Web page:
The powdery mildew disease usually does not develop on blueberry leaves until midsummer after the crop is harvested.
- A white fungus growth on the upper leaf surface of some cultivars, or it may be indistinct and confined to the lower leaf surface.
- Chlorotic spots with reddish borders are common on the leaf surface and may be mistaken for symptoms caused by the red ringspot virus.
- The leaves show light green, yellow or reddish areas and puckering.
- Water-soaked spotting is visible on leaf undersides. In severe cases, plants may defoliate.
- At the end of summer, yellow to black fruiting bodies (cleistothecia) form on infected leaves.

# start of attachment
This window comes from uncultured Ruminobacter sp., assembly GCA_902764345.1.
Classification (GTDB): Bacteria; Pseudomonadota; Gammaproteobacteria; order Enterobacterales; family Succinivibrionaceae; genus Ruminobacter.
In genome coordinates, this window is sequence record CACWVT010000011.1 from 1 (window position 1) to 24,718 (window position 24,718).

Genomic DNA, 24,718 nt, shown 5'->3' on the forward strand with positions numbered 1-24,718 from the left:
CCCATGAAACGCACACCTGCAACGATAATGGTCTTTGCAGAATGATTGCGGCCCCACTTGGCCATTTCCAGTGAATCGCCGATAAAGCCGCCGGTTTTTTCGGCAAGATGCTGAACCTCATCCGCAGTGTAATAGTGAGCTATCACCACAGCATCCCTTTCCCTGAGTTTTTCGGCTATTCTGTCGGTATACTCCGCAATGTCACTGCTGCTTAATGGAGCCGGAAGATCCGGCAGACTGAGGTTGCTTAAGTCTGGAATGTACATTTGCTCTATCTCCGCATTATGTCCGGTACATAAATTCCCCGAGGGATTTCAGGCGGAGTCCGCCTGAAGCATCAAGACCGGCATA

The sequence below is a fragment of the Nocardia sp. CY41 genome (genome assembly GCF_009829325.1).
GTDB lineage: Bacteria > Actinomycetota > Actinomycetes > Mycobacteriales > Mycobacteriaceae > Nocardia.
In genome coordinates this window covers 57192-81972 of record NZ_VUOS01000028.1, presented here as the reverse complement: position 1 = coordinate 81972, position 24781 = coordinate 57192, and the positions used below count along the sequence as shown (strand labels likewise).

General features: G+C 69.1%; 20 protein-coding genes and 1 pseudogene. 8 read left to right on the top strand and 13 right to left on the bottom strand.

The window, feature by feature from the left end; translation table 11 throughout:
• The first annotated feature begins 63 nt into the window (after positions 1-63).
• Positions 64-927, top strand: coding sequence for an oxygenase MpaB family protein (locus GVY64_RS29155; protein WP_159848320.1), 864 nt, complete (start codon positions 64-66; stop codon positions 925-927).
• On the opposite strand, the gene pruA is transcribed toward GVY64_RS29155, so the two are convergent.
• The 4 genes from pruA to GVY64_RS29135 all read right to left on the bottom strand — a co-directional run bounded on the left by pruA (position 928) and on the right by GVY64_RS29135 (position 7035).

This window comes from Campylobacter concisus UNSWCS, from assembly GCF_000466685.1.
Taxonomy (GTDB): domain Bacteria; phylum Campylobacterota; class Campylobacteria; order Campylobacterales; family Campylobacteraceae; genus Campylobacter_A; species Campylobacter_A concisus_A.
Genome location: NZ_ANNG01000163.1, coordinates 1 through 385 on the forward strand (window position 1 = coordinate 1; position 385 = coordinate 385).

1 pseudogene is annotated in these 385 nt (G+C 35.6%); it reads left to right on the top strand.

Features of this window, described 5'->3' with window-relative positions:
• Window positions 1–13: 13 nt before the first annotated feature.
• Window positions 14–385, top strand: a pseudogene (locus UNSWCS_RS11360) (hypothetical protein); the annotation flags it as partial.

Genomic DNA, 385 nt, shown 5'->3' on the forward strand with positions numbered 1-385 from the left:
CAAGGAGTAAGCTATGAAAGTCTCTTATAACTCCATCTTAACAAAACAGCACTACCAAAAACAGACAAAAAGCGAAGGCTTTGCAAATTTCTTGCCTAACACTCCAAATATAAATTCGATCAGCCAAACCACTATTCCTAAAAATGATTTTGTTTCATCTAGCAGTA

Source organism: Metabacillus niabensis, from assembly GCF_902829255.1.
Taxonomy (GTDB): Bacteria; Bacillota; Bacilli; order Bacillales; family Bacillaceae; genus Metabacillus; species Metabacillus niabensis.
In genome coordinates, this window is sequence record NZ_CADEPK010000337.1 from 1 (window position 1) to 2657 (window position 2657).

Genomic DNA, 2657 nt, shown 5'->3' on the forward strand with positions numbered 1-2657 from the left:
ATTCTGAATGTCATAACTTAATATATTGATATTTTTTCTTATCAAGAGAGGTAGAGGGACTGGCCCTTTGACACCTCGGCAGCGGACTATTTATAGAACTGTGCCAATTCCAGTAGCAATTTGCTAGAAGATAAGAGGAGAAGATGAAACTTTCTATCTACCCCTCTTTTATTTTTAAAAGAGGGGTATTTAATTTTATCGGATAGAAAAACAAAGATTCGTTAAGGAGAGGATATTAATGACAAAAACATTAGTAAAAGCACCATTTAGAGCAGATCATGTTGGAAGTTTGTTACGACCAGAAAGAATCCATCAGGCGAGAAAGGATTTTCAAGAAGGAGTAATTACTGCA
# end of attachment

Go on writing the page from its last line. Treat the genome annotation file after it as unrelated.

- Airborne spores released by cleistothecia in the spring infect young leaves.
- The mycelium is superficial and penetrates only the epidermis. Powdery Mildew Image goes HERE.
- Secondary spores are produced on the leaves and dispersed by wind throughout the summer.
- High temperatures and humidity promote disease development.
- Plant resistant cultivars.
- Reduce humidity in the planting.
- Use fungicides if the disease is severe.